Hugo hits the highlights of temporal tables and how they handle insertion, deletion, and updating scenarios.

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Change Tracking with Temporal Tables

Erik Darling continues a line of thought:

Temporal Tables are different, because it will add new, and drop removed columns from the history table as they change in the base table. It’ll also push data type changes across. But the history table will not have the various permutations tracked. It just mirrors current state.

The one thing I do want to mention is that the column Erik calls JunkDate isn’t junk at all in its proper context—it’s the row end date for a Kimball-style dimension. I get that it isn’t useful in the “type 1” table, but it’s quite useful in the “type 2” table and the sorts of queries temporal tables were expected to solve use the row start date and the row end date together to give you an idea of whether the version of the row you’re seeing is the current version or not.

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Computed Columns and Temporal Tables

Randolph West shows us how to include computed columns in temporal tables:

As I say in my Back to the future with Temporal Tables session, there are several limitations we should be aware of with this feature. One I had not previously considered is that computed columns are not permitted in a history table. This is a problem if we are converting an existing auditing process to make use of temporal tables, and we have computed columns in our table.

Computed columns are columns that are created from an expression based on one or more existing columns in a table. They are useful if we need to index a portion of a wider column, for example.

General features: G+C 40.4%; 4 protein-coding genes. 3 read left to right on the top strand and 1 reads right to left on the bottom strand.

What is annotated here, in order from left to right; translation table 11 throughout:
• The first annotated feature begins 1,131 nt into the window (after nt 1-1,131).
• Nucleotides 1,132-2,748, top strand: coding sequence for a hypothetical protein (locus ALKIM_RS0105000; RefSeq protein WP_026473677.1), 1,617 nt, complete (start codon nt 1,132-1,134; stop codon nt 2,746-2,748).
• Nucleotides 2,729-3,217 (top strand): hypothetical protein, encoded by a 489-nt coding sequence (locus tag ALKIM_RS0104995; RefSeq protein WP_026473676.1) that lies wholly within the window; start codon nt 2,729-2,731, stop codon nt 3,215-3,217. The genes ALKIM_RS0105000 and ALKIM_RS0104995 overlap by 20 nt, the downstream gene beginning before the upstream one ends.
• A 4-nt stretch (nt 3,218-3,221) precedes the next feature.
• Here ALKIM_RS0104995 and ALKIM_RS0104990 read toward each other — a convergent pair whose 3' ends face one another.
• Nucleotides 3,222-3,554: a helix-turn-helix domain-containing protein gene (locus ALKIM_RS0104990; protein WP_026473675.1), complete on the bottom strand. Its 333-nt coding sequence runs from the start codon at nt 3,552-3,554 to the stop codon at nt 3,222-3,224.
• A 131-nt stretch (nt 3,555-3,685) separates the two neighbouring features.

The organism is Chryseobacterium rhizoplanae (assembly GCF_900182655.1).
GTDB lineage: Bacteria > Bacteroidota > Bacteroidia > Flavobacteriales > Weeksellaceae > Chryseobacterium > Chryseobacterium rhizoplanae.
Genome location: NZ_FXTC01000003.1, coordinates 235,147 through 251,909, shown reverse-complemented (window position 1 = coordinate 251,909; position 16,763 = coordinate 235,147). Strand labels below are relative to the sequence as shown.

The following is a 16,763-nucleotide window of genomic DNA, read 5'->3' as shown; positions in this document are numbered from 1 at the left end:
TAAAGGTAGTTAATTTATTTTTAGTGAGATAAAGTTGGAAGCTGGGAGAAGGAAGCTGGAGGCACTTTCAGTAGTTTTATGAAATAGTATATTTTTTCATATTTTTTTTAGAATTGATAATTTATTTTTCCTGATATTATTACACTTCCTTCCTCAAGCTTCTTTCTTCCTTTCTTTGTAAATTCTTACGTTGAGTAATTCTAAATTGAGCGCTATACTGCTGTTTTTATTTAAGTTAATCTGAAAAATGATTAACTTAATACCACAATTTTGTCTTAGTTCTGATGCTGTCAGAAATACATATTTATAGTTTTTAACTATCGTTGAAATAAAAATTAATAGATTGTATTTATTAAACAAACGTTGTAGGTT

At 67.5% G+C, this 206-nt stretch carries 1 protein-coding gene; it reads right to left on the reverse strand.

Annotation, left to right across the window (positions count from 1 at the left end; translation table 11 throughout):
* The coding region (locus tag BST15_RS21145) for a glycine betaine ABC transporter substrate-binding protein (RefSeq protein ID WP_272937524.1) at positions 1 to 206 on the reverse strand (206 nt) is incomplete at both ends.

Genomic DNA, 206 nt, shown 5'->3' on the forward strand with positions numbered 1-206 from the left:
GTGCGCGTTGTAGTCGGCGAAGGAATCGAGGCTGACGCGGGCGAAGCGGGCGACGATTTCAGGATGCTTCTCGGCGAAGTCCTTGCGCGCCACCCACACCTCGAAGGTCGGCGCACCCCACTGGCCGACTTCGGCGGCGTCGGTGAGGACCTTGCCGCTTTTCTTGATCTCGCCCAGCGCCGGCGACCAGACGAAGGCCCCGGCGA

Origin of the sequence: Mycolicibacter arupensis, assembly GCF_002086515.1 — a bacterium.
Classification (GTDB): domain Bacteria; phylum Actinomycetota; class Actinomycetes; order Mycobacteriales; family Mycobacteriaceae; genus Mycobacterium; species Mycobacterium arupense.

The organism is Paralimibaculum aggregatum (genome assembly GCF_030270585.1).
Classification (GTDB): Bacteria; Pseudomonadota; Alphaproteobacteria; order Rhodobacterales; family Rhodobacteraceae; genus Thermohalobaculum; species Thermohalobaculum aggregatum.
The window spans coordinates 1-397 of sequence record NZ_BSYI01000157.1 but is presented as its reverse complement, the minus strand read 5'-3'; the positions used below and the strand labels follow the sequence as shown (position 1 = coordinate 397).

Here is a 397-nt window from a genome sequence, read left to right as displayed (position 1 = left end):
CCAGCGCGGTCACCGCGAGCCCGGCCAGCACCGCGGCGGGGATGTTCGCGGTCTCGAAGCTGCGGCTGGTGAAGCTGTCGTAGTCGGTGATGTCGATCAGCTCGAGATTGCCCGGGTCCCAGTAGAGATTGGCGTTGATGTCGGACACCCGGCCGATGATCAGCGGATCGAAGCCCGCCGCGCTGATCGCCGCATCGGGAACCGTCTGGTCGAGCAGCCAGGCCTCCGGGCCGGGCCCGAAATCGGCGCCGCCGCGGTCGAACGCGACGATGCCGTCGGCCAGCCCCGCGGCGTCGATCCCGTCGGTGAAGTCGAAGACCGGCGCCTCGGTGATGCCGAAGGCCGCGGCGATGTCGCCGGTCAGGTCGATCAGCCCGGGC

Hat tip to Erik Darling for coming up with the solution.

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Time Travel in Snowflake

Koen Verbeeck shows an interesting feature in Snowflake:

Time travel in Snowflake is similar to temporal tables in SQL Server: it allows you to query the history rows of a table. If you delete or update some rows, you can retrieve the status of the table at the point in time before you executed that statement. The biggest difference is that time travel is applied by default on all tables in Snowflake, while in SQL Server you have to enable it for each table specifically. Another difference is Snowflake only keeps history for 1 day, configurable up to 90 days. In SQL Server, history is kept forever unless you specify a retention policy.

How does time travel work? Snowflake is built for the cloud and its storage is designed for working with immutable blobs. You can imagine that for every statement you execute on a table, a copy of the file is made. This means you have multiple copies of your table, for different points in time. Retrieving time travel data is then quite easy: the system has only to search for the specific file that was valid for that point in time. Let’s take a look at how it works.

It looks interesting, though the “Snowflake doesn’t have backups like you know them in SQL Server” gives pause.

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Error Messages Related to Temporal Tables

Mala Mahadevan digs into temporal tables:

Last month I was fortunate to have my first ever article published on Simple-Talk, among the best quality website for sql server articles ever. During the process of writing this article I ran into several errors related to temporal tables that I have not seen before. Some of these are documented by Microsoft, some are fairly obvious to understand and others are not. Below I summarize the list of errors you can possibly run into if you are using this really cool feature.

Click through for the list.